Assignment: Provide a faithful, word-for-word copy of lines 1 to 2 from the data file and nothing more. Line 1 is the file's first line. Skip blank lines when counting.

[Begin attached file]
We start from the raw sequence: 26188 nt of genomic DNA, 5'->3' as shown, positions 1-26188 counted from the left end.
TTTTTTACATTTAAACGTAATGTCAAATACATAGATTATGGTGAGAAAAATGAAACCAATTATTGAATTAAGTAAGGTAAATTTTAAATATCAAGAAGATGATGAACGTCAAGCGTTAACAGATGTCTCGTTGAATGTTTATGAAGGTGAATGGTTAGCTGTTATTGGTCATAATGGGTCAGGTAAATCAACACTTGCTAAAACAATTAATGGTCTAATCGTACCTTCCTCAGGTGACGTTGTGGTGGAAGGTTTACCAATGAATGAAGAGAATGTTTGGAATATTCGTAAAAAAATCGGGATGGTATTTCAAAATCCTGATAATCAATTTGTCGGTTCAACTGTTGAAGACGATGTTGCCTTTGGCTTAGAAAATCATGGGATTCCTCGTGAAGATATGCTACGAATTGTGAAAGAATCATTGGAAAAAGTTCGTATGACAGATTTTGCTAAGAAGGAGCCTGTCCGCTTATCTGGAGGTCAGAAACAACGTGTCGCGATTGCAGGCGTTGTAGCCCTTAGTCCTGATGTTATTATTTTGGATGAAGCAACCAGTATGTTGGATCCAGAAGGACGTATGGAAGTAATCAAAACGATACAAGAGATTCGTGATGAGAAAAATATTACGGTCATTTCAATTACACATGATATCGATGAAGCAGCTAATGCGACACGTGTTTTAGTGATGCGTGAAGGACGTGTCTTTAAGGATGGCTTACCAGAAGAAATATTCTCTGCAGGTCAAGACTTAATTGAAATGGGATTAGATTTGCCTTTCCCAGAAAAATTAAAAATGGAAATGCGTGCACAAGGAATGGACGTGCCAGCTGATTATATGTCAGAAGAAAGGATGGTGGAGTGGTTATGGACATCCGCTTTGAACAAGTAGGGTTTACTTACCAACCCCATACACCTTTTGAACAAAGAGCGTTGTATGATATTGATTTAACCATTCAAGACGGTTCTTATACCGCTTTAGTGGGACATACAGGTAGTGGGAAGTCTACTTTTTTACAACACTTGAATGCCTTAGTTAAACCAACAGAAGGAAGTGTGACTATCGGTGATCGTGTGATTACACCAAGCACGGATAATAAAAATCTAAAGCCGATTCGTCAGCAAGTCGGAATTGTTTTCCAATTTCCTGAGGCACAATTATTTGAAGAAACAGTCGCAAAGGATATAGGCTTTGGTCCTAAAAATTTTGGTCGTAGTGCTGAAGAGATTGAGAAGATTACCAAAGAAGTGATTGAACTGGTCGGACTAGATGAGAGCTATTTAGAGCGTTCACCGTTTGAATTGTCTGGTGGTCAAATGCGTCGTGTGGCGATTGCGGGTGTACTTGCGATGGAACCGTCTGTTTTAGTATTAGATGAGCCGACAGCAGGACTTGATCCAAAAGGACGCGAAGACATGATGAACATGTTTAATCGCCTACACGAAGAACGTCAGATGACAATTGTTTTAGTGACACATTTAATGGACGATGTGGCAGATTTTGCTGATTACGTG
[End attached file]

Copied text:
We start from the raw sequence: 26188 nt of genomic DNA, 5'->3' as shown, positions 1-26188 counted from the left end.
TTTTTTACATTTAAACGTAATGTCAAATACATAGATTATGGTGAGAAAAATGAAACCAATTATTGAATTAAGTAAGGTAAATTTTAAATATCAAGAAGATGATGAACGTCAAGCGTTAACAGATGTCTCGTTGAATGTTTATGAAGGTGAATGGTTAGCTGTTATTGGTCATAATGGGTCAGGTAAATCAACACTTGCTAAAACAATTAATGGTCTAATCGTACCTTCCTCAGGTGACGTTGTGGTGGAAGGTTTACCAATGAATGAAGAGAATGTTTGGAATATTCGTAAAAAAATCGGGATGGTATTTCAAAATCCTGATAATCAATTTGTCGGTTCAACTGTTGAAGACGATGTTGCCTTTGGCTTAGAAAATCATGGGATTCCTCGTGAAGATATGCTACGAATTGTGAAAGAATCATTGGAAAAAGTTCGTATGACAGATTTTGCTAAGAAGGAGCCTGTCCGCTTATCTGGAGGTCAGAAACAACGTGTCGCGATTGCAGGCGTTGTAGCCCTTAGTCCTGATGTTATTATTTTGGATGAAGCAACCAGTATGTTGGATCCAGAAGGACGTATGGAAGTAATCAAAACGATACAAGAGATTCGTGATGAGAAAAATATTACGGTCATTTCAATTACACATGATATCGATGAAGCAGCTAATGCGACACGTGTTTTAGTGATGCGTGAAGGACGTGTCTTTAAGGATGGCTTACCAGAAGAAATATTCTCTGCAGGTCAAGACTTAATTGAAATGGGATTAGATTTGCCTTTCCCAGAAAAATTAAAAATGGAAATGCGTGCACAAGGAATGGACGTGCCAGCTGATTATATGTCAGAAGAAAGGATGGTGGAGTGGTTATGGACATCCGCTTTGAACAAGTAGGGTTTACTTACCAACCCCATACACCTTTTGAACAAAGAGCGTTGTATGATATTGATTTAACCATTCAAGACGGTTCTTATACCGCTTTAGTGGGACATACAGGTAGTGGGAAGTCTACTTTTTTACAACACTTGAATGCCTTAGTTAAACCAACAGAAGGAAGTGTGACTATCGGTGATCGTGTGATTACACCAAGCACGGATAATAAAAATCTAAAGCCGATTCGTCAGCAAGTCGGAATTGTTTTCCAATTTCCTGAGGCACAATTATTTGAAGAAACAGTCGCAAAGGATATAGGCTTTGGTCCTAAAAATTTTGGTCGTAGTGCTGAAGAGATTGAGAAGATTACCAAAGAAGTGATTGAACTGGTCGGACTAGATGAGAGCTATTTAGAGCGTTCACCGTTTGAATTGTCTGGTGGTCAAATGCGTCGTGTGGCGATTGCGGGTGTACTTGCGATGGAACCGTCTGTTTTAGTATTAGATGAGCCGACAGCAGGACTTGATCCAAAAGGACGCGAAGACATGATGAACATGTTTAATCGCCTACACGAAGAACGTCAGATGACAATTGTTTTAGTGACACATTTAATGGACGATGTGGCAGATTTTGCTGATTACGTG